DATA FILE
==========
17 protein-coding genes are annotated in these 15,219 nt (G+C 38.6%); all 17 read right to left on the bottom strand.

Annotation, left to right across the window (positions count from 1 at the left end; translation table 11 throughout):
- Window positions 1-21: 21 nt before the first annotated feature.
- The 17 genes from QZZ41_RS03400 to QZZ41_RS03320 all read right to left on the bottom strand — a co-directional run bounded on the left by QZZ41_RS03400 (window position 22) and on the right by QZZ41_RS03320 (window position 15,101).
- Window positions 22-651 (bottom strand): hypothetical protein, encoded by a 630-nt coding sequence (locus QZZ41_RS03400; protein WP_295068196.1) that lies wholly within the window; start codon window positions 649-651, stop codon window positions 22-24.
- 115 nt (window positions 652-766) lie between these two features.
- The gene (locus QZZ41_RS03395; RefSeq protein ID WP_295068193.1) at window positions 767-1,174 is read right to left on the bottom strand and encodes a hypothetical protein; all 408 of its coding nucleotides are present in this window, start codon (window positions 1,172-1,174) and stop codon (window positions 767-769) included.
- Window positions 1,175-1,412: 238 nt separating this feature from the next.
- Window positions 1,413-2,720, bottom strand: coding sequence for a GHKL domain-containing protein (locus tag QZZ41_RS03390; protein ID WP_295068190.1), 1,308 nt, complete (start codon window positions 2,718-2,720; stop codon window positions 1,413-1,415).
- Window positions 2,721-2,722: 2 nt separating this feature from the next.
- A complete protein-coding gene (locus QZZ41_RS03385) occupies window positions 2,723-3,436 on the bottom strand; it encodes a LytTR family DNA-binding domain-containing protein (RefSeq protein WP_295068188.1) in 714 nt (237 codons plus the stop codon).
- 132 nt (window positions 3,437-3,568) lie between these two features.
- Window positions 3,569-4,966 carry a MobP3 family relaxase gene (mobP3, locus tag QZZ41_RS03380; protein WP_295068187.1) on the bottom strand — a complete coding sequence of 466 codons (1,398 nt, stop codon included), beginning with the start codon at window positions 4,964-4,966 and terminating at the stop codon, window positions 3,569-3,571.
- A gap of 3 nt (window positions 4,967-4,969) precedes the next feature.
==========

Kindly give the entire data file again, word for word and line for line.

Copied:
17 protein-coding genes are annotated in these 15,219 nt (G+C 38.6%); all 17 read right to left on the bottom strand.

Annotation, left to right across the window (positions count from 1 at the left end; translation table 11 throughout):
- Window positions 1-21: 21 nt before the first annotated feature.
- The 17 genes from QZZ41_RS03400 to QZZ41_RS03320 all read right to left on the bottom strand — a co-directional run bounded on the left by QZZ41_RS03400 (window position 22) and on the right by QZZ41_RS03320 (window position 15,101).
- Window positions 22-651 (bottom strand): hypothetical protein, encoded by a 630-nt coding sequence (locus QZZ41_RS03400; protein WP_295068196.1) that lies wholly within the window; start codon window positions 649-651, stop codon window positions 22-24.
- 115 nt (window positions 652-766) lie between these two features.
- The gene (locus QZZ41_RS03395; RefSeq protein ID WP_295068193.1) at window positions 767-1,174 is read right to left on the bottom strand and encodes a hypothetical protein; all 408 of its coding nucleotides are present in this window, start codon (window positions 1,172-1,174) and stop codon (window positions 767-769) included.
- Window positions 1,175-1,412: 238 nt separating this feature from the next.
- Window positions 1,413-2,720, bottom strand: coding sequence for a GHKL domain-containing protein (locus tag QZZ41_RS03390; protein ID WP_295068190.1), 1,308 nt, complete (start codon window positions 2,718-2,720; stop codon window positions 1,413-1,415).
- Window positions 2,721-2,722: 2 nt separating this feature from the next.
- A complete protein-coding gene (locus QZZ41_RS03385) occupies window positions 2,723-3,436 on the bottom strand; it encodes a LytTR family DNA-binding domain-containing protein (RefSeq protein WP_295068188.1) in 714 nt (237 codons plus the stop codon).
- 132 nt (window positions 3,437-3,568) lie between these two features.
- Window positions 3,569-4,966 carry a MobP3 family relaxase gene (mobP3, locus tag QZZ41_RS03380; protein WP_295068187.1) on the bottom strand — a complete coding sequence of 466 codons (1,398 nt, stop codon included), beginning with the start codon at window positions 4,964-4,966 and terminating at the stop codon, window positions 3,569-3,571.
- A gap of 3 nt (window positions 4,967-4,969) precedes the next feature.